Olympic fever grips rugby sevens
Rugby sevens will make its Olympic debut in Rio de Janeiro at 2016 Games.
March 28th, 2014
11:32 AM ET

Olympic fever grips rugby sevens

“Que?” says the boy as he takes the oblong shaped ball in his hands, a perplexed look on his face.

“Play,” we say. The boy shrugs, gathers his friends and does the first thing that comes naturally to a Brazilian with a ball - keepy-uppy.

But even these naturally fleet of foot local Sao Paulo boys soon tire of their kick-about with a rugby ball.

Handing back the oval-shaped imposter, they return to the spherical football they love so much.

While the majority of Brazilians may not be familiar with a rugby ball or have even heard of Rugby Sevens, come August 2016 this soccer-loving nation is set to transform the fortunes of the game when it makes its Olympic debut in Rio de Janeiro.

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Has golf made the right decision for the wrong reasons?
Condaleezza Rice was one of two women admitting to Augusta's membership last year. (Getty Images)
March 26th, 2014
04:13 PM ET

Has golf made the right decision for the wrong reasons?

The Royal & Ancient Golf Club of St Andrews should be admired for many reasons but not for finally asking its members to admit women after 260 years.

Seen as golf’s spiritual home, St Andrews is urging its 2,500 members to vote in favor of abolishing its men-only policy and a vote on the issue will be held in September.

Don’t misunderstand me. It’s certainly the right decision. By all means say, “Congratulations and welcome to the 21st century” but the announcement seems to be motivated by self-interest more than a sudden enlightenment of the men who run the club. FULL POST

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Filed under:  Golf
Postcard from America: U.S. sport leads by example in anti-homophobia fight
Michael Sam's agent Cameron Weiss says the NFL has been "amazing" since the defensive end came out.
March 17th, 2014
11:05 AM ET

Postcard from America: U.S. sport leads by example in anti-homophobia fight

These are seminal times in the United States. In the space of just a year, the landscape of professional sports here has been transformed with the emergence of three openly gay athletes.

Robbie Rogers, who now plays for the LA Galaxy in Major League Soccer, broke the mould, before Jason Collins became the first openly gay player in any of the four major U.S. sports.

The 35-year-old Collins was only signed on a 10 day contract by the Brooklyn Nets (subsequently signing for another 10 days) but the impact was huge.

So think what it will be like if Michael Sam joins the NFL. Sam is a defensive end and has just completed his education at the University of Missouri –if he’s drafted in May, he’d become the first active NFL player to have declared his homosexuality publicly.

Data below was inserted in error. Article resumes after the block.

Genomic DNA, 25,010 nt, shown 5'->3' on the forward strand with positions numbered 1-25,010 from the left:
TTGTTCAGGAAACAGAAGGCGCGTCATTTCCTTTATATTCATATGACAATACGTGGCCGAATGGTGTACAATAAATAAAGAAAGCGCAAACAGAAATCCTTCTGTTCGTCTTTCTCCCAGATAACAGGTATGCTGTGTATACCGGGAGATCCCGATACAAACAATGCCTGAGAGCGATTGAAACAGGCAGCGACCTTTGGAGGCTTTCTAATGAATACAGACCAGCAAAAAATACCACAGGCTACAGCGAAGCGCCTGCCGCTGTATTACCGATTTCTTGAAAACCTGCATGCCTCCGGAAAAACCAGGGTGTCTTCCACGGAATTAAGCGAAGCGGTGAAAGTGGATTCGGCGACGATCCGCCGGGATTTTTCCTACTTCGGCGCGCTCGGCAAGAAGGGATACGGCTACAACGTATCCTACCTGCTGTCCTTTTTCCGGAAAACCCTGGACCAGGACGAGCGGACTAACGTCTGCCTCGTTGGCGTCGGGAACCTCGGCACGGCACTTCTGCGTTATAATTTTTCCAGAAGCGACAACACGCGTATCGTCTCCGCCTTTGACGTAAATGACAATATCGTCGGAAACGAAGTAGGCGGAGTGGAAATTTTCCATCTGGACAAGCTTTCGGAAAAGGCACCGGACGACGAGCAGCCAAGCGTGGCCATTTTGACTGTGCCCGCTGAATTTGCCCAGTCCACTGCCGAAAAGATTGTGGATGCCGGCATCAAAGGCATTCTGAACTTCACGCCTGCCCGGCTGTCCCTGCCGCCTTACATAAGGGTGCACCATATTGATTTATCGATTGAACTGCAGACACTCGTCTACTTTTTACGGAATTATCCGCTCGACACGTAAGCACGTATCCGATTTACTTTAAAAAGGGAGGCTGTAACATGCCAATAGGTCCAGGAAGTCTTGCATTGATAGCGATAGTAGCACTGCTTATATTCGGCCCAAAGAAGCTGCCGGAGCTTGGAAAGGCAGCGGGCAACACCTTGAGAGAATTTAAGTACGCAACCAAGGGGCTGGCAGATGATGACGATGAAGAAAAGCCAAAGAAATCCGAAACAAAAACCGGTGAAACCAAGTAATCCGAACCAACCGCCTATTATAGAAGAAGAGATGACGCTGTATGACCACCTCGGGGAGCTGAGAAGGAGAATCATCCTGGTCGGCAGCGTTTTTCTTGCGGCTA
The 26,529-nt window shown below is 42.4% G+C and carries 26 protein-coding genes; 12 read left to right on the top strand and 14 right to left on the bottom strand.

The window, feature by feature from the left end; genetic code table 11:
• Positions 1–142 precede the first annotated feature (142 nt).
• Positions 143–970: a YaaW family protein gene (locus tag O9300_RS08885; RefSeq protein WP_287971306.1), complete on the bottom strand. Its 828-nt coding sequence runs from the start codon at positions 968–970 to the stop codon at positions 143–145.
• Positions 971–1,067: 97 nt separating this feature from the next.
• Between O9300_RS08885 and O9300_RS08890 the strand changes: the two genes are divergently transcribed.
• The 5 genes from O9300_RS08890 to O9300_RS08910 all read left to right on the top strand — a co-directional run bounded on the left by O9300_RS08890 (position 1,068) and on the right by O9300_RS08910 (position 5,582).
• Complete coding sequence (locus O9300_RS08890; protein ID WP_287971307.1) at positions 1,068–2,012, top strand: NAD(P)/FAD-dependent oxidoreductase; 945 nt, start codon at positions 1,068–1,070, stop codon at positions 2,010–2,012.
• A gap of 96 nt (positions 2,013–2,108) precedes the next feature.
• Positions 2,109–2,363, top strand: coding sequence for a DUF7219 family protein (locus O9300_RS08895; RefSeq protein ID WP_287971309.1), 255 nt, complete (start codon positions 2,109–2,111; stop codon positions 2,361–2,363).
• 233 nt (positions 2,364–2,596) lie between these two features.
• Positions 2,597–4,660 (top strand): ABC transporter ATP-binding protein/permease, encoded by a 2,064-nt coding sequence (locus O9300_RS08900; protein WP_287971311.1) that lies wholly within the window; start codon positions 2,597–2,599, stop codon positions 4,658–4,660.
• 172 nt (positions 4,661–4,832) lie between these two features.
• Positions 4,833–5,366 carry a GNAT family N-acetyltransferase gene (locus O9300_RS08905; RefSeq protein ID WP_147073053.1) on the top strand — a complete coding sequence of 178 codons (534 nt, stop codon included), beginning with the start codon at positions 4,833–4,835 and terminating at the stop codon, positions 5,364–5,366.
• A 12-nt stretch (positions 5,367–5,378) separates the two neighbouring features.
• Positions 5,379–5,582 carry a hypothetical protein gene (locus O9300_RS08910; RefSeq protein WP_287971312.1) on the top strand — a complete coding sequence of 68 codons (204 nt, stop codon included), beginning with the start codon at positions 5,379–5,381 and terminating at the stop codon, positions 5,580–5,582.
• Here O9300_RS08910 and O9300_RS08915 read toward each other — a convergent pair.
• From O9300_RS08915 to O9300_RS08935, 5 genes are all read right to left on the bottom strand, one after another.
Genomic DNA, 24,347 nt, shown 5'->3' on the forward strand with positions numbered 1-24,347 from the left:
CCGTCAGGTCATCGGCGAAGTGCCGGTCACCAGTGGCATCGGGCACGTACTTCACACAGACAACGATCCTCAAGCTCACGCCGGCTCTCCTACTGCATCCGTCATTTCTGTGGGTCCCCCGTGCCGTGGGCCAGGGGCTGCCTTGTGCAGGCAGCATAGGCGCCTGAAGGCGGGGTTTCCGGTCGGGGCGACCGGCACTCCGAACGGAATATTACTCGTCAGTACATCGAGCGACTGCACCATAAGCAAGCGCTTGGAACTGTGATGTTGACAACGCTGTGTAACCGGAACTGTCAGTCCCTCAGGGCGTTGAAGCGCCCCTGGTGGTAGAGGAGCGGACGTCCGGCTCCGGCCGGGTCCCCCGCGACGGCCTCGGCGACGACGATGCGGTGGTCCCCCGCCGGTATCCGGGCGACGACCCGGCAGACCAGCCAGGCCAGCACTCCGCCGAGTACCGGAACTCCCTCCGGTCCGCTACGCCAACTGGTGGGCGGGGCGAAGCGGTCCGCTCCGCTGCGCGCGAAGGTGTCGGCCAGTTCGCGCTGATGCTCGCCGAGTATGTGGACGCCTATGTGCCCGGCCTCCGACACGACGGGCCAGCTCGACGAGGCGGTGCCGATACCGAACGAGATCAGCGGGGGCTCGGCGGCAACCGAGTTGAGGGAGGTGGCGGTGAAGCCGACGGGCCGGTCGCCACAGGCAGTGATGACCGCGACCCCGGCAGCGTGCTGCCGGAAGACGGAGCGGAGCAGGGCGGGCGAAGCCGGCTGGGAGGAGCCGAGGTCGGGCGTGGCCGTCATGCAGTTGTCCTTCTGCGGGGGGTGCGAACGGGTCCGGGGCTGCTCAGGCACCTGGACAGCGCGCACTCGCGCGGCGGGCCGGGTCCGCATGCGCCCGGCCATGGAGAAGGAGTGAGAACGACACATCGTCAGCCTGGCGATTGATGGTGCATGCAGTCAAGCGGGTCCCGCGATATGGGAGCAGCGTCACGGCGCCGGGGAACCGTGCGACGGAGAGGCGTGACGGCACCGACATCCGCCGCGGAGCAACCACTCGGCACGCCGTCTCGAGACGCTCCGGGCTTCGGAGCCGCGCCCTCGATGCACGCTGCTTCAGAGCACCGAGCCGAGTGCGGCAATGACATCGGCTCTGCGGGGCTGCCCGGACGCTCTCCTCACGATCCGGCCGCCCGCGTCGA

In the macho world of testosterone-fuelled locker-rooms, homosexuality is seen as the last taboo.

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March 11th, 2014
05:41 PM ET

Rising star Patrick Reed: Confident or too cocky?

Patrick Reed’s victory at the WGC Cadillac Championship was validation for sure. Validation in his golfing talent, proof of his own inner-belief mechanism and justification of the long and endless amount of work required to succeed at the highest levels of the game.

The 23-year-old delivered the goods under an enormous spotlight in Florida on Sunday and he wasn’t shy about projecting his ambitions in public.

The Texan's post-round comments about seeing himself as a world top-five player can be misconstrued as arrogance, but they are also an indication of the strength in depth that is emerging among the Tiger generation and their bulletproof certainty about where they see themselves going in the game. FULL POST

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Filed under:  Golf
Can football change the world in its fight against poverty?
Football great Zinedine Zidane took part in the annual Match against Poverty.
March 5th, 2014
01:47 PM ET

Can football change the world in its fight against poverty?

By Tom McGowan

A band of heroes unite to change the lives of those in need, to feed the starving and house the homeless.

This is the rationale behind a United Nations Development Program (UNDP) initiative which it hopes will help halve world poverty by 2015.

Arguably the UN faces an uphill struggle.

A recent Oxfam report estimated that the world's richest 85 people share a combined wealth of $1.67 trillion, as much as the poorest 3.5 billion of the world's population.

The World Bank's definition of poverty is based on an income of less than $2 a day, or a calorie intake of less than 2100 calories.

Football stars Ronaldo and Zinedine Zidane are the faces of the Match Against Poverty, launched in 2003 and now an annual event aimed at raising funds for the impoverished.

"It's the world's most accessible and equal sport. You can even make your own football," Petra Lantz, director of the UNDP representation office in Geneva, told CNN.

"I've seen that with kids who use paper and string, then they have a football and they pretend that they're Ronaldo or Zidane.

"If you want to reach these kids who are no longer in school, sport is an excellent activity. Football is a sport that is accessible even for those who are poor."

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Filed under:  Football • World Sport Analysis